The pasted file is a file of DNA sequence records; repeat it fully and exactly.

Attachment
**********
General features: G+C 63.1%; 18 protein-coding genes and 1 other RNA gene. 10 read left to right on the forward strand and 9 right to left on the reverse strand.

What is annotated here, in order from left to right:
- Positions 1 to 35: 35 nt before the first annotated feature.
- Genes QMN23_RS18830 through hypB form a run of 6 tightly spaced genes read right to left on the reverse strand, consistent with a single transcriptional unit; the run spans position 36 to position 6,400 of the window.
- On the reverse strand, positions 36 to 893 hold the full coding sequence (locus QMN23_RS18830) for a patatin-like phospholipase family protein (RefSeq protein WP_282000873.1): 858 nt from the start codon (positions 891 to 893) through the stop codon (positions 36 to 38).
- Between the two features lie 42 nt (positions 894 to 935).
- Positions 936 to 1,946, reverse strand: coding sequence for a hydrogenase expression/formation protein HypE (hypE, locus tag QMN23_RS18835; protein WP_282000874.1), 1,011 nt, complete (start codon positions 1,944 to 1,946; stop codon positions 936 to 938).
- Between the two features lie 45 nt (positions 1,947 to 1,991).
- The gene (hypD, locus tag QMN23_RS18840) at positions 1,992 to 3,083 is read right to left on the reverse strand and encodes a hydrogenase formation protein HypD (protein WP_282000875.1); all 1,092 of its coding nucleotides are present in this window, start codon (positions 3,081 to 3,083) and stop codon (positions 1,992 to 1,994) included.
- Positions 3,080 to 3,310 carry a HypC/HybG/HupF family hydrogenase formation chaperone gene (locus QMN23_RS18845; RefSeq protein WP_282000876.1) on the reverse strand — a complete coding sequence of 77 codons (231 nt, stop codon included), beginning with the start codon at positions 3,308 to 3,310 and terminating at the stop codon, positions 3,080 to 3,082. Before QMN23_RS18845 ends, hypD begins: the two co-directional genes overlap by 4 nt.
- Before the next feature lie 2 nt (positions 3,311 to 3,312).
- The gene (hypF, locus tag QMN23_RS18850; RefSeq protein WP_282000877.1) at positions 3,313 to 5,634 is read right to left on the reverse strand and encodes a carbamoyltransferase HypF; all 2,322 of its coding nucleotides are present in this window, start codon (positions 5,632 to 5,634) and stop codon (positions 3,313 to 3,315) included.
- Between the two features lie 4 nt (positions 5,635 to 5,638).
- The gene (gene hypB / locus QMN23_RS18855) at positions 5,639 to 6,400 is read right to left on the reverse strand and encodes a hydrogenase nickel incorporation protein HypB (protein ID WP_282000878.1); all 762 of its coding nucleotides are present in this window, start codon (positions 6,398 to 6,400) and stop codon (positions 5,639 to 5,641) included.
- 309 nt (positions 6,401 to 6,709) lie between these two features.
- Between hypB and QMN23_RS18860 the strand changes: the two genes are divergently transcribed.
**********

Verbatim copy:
General features: G+C 63.1%; 18 protein-coding genes and 1 other RNA gene. 10 read left to right on the forward strand and 9 right to left on the reverse strand.

What is annotated here, in order from left to right:
- Positions 1 to 35: 35 nt before the first annotated feature.
- Genes QMN23_RS18830 through hypB form a run of 6 tightly spaced genes read right to left on the reverse strand, consistent with a single transcriptional unit; the run spans position 36 to position 6,400 of the window.
- On the reverse strand, positions 36 to 893 hold the full coding sequence (locus QMN23_RS18830) for a patatin-like phospholipase family protein (RefSeq protein WP_282000873.1): 858 nt from the start codon (positions 891 to 893) through the stop codon (positions 36 to 38).
- Between the two features lie 42 nt (positions 894 to 935).
- Positions 936 to 1,946, reverse strand: coding sequence for a hydrogenase expression/formation protein HypE (hypE, locus tag QMN23_RS18835; protein WP_282000874.1), 1,011 nt, complete (start codon positions 1,944 to 1,946; stop codon positions 936 to 938).
- Between the two features lie 45 nt (positions 1,947 to 1,991).
- The gene (hypD, locus tag QMN23_RS18840) at positions 1,992 to 3,083 is read right to left on the reverse strand and encodes a hydrogenase formation protein HypD (protein WP_282000875.1); all 1,092 of its coding nucleotides are present in this window, start codon (positions 3,081 to 3,083) and stop codon (positions 1,992 to 1,994) included.
- Positions 3,080 to 3,310 carry a HypC/HybG/HupF family hydrogenase formation chaperone gene (locus QMN23_RS18845; RefSeq protein WP_282000876.1) on the reverse strand — a complete coding sequence of 77 codons (231 nt, stop codon included), beginning with the start codon at positions 3,308 to 3,310 and terminating at the stop codon, positions 3,080 to 3,082. Before QMN23_RS18845 ends, hypD begins: the two co-directional genes overlap by 4 nt.
- Before the next feature lie 2 nt (positions 3,311 to 3,312).
- The gene (hypF, locus tag QMN23_RS18850; RefSeq protein WP_282000877.1) at positions 3,313 to 5,634 is read right to left on the reverse strand and encodes a carbamoyltransferase HypF; all 2,322 of its coding nucleotides are present in this window, start codon (positions 5,632 to 5,634) and stop codon (positions 3,313 to 3,315) included.
- Between the two features lie 4 nt (positions 5,635 to 5,638).
- The gene (gene hypB / locus QMN23_RS18855) at positions 5,639 to 6,400 is read right to left on the reverse strand and encodes a hydrogenase nickel incorporation protein HypB (protein ID WP_282000878.1); all 762 of its coding nucleotides are present in this window, start codon (positions 6,398 to 6,400) and stop codon (positions 5,639 to 5,641) included.
- 309 nt (positions 6,401 to 6,709) lie between these two features.
- Between hypB and QMN23_RS18860 the strand changes: the two genes are divergently transcribed.